To the initial question on the STEM gender disparity, author Denis Cummins argues, no—women are more involved than what most people believe. The research psychologist and author covered the issue in an article for PBS, in April 2015, called “Why the STEM gender gap is overblown.” Cummins points out that the gender gap is not present in every single STEM-related field when we take a look at the percentage of men and women that have earned bachelor’s degrees in STEM-related fields. The article points to reported numbers from the National Center for Science and Engineering Statistics:
Between 1991 and 2010, the percentage of females that earned a Psychology degree stayed relatively consistent, a whopping 70 to 80 percent of the total. Women have also outnumbered men in biosciences, and in social sciences, since 2000. In fields that dip below the halfway mark, women occupy close to 40 percent of the careers in mathematics and physical sciences. And beginning in 2000, the number of women in engineering declined, slightly, from 20 to about 18 percent. Similarly, the number of women in computer sciences dropped from 28 percent to 19 percent.
When we take a magnifying glass to those broad professional fields, the percentage of males and females in specific STEM professions varies greatly. According to the U.S. Bureau of Labor Statistics, in 2015 the percentage of women in computer and mathematical occupations lowered slightly, to only one-fourth of the total. More specifically, for example, females make up:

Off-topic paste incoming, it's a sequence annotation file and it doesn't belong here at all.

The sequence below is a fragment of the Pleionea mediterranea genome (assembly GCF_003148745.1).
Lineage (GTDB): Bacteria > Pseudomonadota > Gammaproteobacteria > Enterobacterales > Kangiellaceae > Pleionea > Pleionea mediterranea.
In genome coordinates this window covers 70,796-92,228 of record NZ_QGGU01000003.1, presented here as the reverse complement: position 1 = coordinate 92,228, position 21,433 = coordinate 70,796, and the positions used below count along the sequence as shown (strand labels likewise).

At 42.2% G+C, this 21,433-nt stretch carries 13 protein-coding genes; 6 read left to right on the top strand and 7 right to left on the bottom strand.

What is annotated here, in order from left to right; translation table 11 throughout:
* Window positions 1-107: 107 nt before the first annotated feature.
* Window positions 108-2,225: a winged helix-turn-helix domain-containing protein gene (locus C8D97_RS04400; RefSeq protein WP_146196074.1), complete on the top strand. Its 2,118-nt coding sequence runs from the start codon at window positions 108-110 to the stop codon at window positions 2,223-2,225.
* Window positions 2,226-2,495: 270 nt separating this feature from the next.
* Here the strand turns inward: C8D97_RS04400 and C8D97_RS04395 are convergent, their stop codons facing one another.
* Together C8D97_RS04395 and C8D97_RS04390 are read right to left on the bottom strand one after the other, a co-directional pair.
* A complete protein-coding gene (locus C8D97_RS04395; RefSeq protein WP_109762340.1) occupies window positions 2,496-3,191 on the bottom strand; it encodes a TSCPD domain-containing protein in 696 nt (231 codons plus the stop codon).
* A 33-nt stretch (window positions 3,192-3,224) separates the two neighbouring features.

Women did reach a high of 53 percent of statisticians.
That above list includes just a few of the jobs within the umbrella. Lower yet, the portion of females in architecture and engineering occupations is only 15 percent. Within that realm, women occupy:
Despite statistics that reflect a decline of women in mechanical engineering, the dip may be relatively nominal: 20 to 18 percent—and that may swing back up, soon. It’s essential to consider qualitative evidence, too.
Erica Mills, Application Sales Engineer at General Kinematics Corporation, was inspired to enter the STEM field by her mom, a mechanical engineer. While Mills feels empowered at her job, she notes that the gender disparity motivates her even more. “Women are required to prove themselves; that they are capable of working in a male-dominated field. This empowers me to go above and beyond and show anybody who thought otherwise,” said Mills.
Similarly, Carol Hurley, Applications Engineer at General Kinematics, was inspired to pursue a career in STEM because her dad was an engineer. Now, a portion of what she does is designing machines for the food packaging industry, like machines that mechanically close aluminum or make zippered plastic bags. She’s also designed machines that assemble hand tools. Hurley has needed to pave her own way without a mentor, because, when she started college, mechanical engineering was just not a position commonly filled by women.
Hurley, Mills and Sullivan are proof positive that women are fit for the job, passionate about the work, and receiving fair treatment. And each of them separately discussed the fact that they are seeing women on the rise in STEM fields.
If any women are thinking of a STEM career, go for it, said Hurley: “If this is something that you desire, don’t let anything stop you. The job is very fulfilling.”
If you’d like to learn more about the awesome ladies that dedicate their days to General Kinematics, contact GK today!